the film

Most Columbia Water Users Agree
to Report Diversions to State

by Staff
The News Tribune, September 4, 2007

More than 80 percent of Mid-Columbians who use water from the Columbia River have voluntarily agreed to report their water diversions to the Washington Department of Ecology.

Ecology is trying to measure 90 percent of surface and ground water withdrawals within a mile of the Columbia River, from Bonneville Dam to the Canadian border and in the Lower Snake River below Lower Monumental Dam. The agency has allocated $1 million to help water users with the cost of buying and installing metering systems.

"Knowing how much water is being used can only help us as we face the challenges of managing water resources on the Columbia River," said Dan Haller, Columbia River unit supervisor. "We're very pleased with the cooperation we're seeing among water users and local conservation districts can take a lot of the credit for that."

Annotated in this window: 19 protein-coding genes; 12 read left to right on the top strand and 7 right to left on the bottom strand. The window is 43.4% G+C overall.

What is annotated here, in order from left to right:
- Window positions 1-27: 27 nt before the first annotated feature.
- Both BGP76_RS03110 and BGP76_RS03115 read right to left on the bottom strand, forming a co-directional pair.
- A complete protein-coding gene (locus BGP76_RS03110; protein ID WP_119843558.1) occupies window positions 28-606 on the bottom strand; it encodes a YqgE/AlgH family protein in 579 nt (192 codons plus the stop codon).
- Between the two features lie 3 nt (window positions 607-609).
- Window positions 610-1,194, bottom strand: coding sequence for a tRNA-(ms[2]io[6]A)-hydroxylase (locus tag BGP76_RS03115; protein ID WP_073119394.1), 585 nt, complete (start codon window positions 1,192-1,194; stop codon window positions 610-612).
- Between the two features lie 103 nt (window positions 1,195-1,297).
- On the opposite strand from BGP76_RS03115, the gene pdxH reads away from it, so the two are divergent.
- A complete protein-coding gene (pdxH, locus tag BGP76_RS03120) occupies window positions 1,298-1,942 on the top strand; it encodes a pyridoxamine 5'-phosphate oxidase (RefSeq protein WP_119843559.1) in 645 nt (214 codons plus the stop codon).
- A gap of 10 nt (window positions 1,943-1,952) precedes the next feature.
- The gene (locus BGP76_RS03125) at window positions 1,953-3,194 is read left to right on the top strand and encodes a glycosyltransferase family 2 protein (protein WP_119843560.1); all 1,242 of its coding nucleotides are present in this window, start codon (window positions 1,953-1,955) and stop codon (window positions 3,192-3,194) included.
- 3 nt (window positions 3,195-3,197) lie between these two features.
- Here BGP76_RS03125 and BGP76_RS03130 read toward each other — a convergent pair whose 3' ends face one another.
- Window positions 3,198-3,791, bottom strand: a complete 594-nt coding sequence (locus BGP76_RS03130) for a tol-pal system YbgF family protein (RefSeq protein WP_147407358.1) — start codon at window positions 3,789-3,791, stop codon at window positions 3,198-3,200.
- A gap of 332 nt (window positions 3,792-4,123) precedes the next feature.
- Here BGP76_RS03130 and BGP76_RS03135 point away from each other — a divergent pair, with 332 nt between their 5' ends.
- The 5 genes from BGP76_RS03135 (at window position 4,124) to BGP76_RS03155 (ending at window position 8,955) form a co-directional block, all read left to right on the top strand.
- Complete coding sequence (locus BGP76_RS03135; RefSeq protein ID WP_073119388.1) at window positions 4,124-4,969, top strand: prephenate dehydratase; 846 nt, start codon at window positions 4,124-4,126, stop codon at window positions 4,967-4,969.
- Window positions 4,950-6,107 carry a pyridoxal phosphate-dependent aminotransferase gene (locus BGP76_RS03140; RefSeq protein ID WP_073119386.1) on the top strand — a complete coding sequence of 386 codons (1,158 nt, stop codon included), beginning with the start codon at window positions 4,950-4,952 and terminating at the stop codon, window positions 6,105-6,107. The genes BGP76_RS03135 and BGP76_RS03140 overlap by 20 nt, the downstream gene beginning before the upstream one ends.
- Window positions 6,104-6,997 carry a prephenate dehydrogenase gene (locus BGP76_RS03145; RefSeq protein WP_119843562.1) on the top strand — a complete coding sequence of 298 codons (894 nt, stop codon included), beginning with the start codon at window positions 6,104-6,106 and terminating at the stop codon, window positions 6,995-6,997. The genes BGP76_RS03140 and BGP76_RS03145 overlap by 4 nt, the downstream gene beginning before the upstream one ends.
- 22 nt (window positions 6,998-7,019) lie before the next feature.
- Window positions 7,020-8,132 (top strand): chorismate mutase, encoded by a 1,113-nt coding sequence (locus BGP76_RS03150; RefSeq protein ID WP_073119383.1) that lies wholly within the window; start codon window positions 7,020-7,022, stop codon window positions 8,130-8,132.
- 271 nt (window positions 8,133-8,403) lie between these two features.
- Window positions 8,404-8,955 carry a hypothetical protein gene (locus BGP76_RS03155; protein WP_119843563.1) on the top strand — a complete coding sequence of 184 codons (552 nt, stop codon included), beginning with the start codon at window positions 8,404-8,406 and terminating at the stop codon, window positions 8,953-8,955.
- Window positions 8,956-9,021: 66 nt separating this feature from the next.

The Columbia River Basin Water Supply bill, which was passed by the Legislature in 2006, requires Ecology to publish the total water use from the Columbia River in an interactive Web map beginning in June 2009.

The agency has been encouraging water users to voluntarily participate in the state program before receiving compliance orders.

So far, Ecology has collected metering information from the Bureau of Reclamation, Mid-Columbia irrigators and other water users accounting for about 76 percent of the total withdrawals from the river.

Associated Press
Most Columbia Water Users Agree to Report Diversions to State
The News Tribune, September 4, 2007

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